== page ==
For Web surfers tired of having their browser activities tracked and who want to make anonymous searches, the new Epic Privacy Browser from Hidden Reflex may be just the thing with the added bonus of some faster download speeds.
The browser, free to download, proxies all search requests so they can't be traced back to actual source IP addresses, and it has a one-click proxy feature that can invoke the same proxy for any other type of browser activity, according to Alok Bhardwaj, founder and CEO of Hidden Reflex.
The browser won't accept third-party cookies and blocks trackers as well as ads, which often include trackers. The average Web page contains six trackers, he says, with some having up to 40. A side benefit of blocking them is faster download speeds from some sites because without ads and trackers less information is downloaded to build pages, Bhardwaj says.
Epic blocks referer data sent to search engines to prevent those engines from gathering and selling the data to advertisers.
But it's hard to prevent all referer data from being mined because it's actually needed for desired functionality. "This is an example of where privacy is really hard to do as comprehensively as we'd like," he says, "when we block all referers for all sites then the Internet effectively breaks as tons of e-commerce, banking and other sites base authentication on the referer data."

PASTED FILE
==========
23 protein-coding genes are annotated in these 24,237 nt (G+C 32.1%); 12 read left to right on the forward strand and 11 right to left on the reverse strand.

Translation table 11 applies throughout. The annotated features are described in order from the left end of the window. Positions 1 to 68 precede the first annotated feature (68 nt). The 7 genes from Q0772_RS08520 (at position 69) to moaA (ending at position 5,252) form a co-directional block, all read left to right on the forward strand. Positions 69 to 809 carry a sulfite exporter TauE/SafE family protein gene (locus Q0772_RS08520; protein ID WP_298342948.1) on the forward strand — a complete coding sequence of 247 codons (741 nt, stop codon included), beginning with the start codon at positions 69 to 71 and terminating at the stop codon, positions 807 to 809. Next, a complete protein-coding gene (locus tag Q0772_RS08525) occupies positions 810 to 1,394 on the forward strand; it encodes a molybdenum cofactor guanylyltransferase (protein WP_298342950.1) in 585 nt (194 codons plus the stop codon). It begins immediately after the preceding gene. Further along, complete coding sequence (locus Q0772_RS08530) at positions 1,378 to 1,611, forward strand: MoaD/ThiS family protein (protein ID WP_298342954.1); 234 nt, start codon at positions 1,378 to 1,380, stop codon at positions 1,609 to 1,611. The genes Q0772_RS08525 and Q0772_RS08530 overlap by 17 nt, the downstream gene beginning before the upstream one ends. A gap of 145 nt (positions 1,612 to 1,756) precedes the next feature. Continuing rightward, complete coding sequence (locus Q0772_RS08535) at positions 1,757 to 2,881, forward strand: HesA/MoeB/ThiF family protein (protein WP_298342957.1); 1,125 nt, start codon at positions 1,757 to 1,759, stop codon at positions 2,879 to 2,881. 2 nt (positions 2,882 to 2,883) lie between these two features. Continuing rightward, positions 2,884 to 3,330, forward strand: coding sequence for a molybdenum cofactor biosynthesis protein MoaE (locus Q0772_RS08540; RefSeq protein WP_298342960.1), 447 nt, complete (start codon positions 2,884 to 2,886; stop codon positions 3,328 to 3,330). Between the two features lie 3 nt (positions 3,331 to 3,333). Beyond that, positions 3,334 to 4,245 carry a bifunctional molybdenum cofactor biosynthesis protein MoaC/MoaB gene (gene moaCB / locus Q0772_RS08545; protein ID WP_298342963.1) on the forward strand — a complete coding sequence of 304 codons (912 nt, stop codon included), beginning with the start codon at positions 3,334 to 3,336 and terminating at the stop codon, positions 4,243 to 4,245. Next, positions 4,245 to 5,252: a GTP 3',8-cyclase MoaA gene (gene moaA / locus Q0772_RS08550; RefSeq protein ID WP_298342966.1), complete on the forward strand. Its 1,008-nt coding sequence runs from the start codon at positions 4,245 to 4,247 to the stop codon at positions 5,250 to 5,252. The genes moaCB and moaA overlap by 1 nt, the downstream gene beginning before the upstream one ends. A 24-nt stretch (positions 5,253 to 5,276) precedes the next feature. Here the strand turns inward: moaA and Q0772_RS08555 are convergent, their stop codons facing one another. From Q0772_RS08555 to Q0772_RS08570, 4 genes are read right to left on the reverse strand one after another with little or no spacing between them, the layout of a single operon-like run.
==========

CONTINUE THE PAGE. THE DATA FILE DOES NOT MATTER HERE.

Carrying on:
Epic is based on the open-source code Chromium, the underpinnings of the Google Chrome browser. In Epic, all Google tracking and Web services are removed, Bhardwaj says. Those services include auto-translate, address bar suggest, spell-check, URL check, malware check and home sync.
None of a users' browsing traffic passes through Hidden Reflex servers so it has no record of where users have browsed to. Services such as address-bar auto-fill are handled locally, he says.
Since Epic purges stored data when the browser closes it loses some conveniences such as login cookies that would automatically log users in to sites they've visited before. "Epic is by default in a rather extreme private browsing mode," Bhardwaj says. "At least one reason for this is that in the past there have been bugs that exposed your entire browsing history and more."
Tim Greene covers Microsoft and unified communications for Network World and writes the Mostly Microsoft blog. Reach him at firstname.lastname@example.org and follow him on Twitter@Tim_Greene.
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